Jose, your narratives about escaping tyranny and economic collapse to restart in a foreign land ring many bells of memory with those whose ancestors fled similar catastrophes centuries ago to eventually arrive here in the US. I have several such stories of desperate flight over the centuries in my family history One ancestor escaped shipboard POW status during Sweden’s Great Northern War circa 1700. Two escaped the genocidal food blockade that England had imposed on Ireland during the so-called Potato Famine (that didn’t affect Scotland because the Brits were not blockading incoming food relief supplies being shipped to Scotland). Some fled Switzerland for their lives over conflicts with Catholics. Some of those later had to flee Volhynia (today called Ukraine) in the 1870s when a change of the Russian Czar threatened to draft them into the Russian army. Some who didn’t flee were starved to death during Stalin’s 1932-33 Holodomor of the farmer peasants (called kulaks).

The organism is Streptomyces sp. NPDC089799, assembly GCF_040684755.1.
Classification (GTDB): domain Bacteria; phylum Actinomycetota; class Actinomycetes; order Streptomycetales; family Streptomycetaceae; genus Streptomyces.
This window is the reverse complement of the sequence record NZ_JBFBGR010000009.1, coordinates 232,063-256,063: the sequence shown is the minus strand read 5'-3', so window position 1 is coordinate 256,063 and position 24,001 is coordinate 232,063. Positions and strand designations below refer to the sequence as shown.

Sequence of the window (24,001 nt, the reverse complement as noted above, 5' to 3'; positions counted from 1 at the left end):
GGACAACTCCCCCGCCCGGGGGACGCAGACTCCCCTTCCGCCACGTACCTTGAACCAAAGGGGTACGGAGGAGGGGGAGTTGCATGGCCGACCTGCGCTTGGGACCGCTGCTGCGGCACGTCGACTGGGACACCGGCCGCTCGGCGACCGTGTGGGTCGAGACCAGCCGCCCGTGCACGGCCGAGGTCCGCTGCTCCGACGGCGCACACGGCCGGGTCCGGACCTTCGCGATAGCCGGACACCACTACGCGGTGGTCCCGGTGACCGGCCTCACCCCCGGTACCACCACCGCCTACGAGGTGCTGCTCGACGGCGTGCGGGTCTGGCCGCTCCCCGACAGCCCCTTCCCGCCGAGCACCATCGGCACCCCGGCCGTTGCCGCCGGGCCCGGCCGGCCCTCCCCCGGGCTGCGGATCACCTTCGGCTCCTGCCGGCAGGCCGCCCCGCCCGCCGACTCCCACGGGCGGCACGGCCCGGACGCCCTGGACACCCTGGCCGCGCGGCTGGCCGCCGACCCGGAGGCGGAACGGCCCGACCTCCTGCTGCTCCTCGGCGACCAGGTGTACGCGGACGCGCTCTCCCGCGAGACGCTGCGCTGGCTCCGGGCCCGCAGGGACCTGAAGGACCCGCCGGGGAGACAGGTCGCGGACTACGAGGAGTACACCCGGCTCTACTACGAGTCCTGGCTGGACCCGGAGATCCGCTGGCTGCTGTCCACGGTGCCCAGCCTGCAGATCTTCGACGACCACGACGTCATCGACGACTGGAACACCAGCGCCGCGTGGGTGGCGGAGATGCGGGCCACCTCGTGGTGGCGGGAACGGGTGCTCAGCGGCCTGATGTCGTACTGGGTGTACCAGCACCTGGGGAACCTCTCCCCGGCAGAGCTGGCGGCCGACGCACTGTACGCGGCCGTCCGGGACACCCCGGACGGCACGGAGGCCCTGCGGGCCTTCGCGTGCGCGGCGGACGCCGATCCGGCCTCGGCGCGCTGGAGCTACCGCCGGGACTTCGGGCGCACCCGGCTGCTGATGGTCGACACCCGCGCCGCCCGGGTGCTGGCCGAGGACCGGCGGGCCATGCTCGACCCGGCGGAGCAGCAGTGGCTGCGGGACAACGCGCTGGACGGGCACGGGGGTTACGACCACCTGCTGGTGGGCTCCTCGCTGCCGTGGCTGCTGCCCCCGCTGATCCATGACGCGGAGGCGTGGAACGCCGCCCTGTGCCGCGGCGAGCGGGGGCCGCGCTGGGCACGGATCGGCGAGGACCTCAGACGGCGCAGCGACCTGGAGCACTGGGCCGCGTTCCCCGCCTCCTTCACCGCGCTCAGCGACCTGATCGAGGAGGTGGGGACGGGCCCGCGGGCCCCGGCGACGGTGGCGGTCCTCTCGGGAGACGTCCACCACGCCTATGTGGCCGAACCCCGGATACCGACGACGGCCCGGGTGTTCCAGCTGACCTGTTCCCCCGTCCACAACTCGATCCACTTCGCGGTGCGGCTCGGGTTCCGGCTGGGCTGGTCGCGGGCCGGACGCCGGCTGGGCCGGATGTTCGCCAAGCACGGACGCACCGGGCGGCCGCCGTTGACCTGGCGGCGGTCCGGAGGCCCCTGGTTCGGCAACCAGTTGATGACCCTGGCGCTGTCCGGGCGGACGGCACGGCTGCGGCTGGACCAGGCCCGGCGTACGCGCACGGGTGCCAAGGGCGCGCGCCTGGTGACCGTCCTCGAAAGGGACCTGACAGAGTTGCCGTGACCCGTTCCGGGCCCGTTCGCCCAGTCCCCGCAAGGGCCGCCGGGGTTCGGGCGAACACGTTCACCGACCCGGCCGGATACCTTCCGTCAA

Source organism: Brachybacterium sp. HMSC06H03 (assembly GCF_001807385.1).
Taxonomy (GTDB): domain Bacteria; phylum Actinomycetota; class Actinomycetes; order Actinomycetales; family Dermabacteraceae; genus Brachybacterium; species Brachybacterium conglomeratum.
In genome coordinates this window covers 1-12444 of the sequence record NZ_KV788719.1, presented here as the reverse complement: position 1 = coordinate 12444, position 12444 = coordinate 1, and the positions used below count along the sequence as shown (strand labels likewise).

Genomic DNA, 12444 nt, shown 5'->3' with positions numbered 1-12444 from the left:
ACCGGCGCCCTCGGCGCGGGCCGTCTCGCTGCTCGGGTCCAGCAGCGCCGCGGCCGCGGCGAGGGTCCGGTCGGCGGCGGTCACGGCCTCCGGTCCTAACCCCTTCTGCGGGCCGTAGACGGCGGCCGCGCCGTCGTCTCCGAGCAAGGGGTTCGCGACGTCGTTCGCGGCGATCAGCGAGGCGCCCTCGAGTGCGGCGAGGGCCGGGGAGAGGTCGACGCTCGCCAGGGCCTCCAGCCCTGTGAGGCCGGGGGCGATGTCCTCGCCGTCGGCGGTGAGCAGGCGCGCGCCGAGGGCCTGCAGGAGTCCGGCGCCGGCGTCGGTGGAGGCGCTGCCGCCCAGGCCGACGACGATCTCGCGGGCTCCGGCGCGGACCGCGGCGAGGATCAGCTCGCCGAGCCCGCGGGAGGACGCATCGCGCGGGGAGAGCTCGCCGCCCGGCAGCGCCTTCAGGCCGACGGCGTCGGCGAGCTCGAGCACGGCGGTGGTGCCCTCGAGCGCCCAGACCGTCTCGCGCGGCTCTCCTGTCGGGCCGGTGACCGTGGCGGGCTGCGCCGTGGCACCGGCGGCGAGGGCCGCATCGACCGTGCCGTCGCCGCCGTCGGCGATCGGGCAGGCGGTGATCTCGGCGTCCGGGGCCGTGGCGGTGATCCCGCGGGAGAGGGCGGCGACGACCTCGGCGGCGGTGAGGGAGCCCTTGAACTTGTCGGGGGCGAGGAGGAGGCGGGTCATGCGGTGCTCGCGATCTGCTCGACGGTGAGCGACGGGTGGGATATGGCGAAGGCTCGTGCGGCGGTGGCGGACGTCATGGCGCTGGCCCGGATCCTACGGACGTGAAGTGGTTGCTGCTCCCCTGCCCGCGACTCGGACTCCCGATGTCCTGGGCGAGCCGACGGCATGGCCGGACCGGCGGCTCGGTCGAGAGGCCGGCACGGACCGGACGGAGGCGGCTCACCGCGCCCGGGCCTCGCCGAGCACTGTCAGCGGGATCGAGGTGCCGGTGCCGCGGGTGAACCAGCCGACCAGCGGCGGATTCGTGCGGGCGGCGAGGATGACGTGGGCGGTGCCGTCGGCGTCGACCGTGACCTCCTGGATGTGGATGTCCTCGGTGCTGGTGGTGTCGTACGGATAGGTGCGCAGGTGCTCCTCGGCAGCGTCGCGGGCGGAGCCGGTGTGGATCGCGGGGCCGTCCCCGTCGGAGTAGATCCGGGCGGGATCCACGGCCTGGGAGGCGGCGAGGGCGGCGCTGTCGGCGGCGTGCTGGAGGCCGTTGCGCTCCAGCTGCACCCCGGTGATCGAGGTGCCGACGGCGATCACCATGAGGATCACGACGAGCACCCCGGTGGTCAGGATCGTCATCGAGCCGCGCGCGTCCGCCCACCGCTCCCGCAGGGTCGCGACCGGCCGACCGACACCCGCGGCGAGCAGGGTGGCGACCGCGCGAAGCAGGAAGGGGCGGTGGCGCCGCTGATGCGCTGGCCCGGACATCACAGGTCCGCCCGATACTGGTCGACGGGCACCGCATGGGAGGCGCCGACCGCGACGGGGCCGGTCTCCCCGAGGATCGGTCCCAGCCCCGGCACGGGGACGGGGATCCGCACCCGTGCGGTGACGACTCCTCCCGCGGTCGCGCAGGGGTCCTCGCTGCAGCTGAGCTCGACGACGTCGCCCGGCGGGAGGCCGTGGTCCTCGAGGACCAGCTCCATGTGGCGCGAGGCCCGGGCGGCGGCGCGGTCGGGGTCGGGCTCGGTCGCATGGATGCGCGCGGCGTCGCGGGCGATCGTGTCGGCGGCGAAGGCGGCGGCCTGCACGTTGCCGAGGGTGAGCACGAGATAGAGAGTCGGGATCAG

For anyone who thinks that such history could never happen in this country, I would answer by saying that it already has happened. After our 1861-65 unCivil War, many of the surviving Southerners were treated so badly that some fled to Mexico. Some shipped out to Cuba, but some in ships went down in storms. Others made it all the way to Brazil where they founded a new city, today still called Americanos.

    Daisy’s readership of TheOrganicPrepper.com comes from many countries — each with their own churning state of politics and challenges. Jose, your stories of why you had to become a refugee, how you were able to flee Venezuela, and what choices and strategies you had to sort through to settle on what works in your replacement country are I believe highly enlightening for anyone who might ever face a similar upset from their established lifestyle and location. The least I can do is to add a few options to the choices your writings have so graciously presented.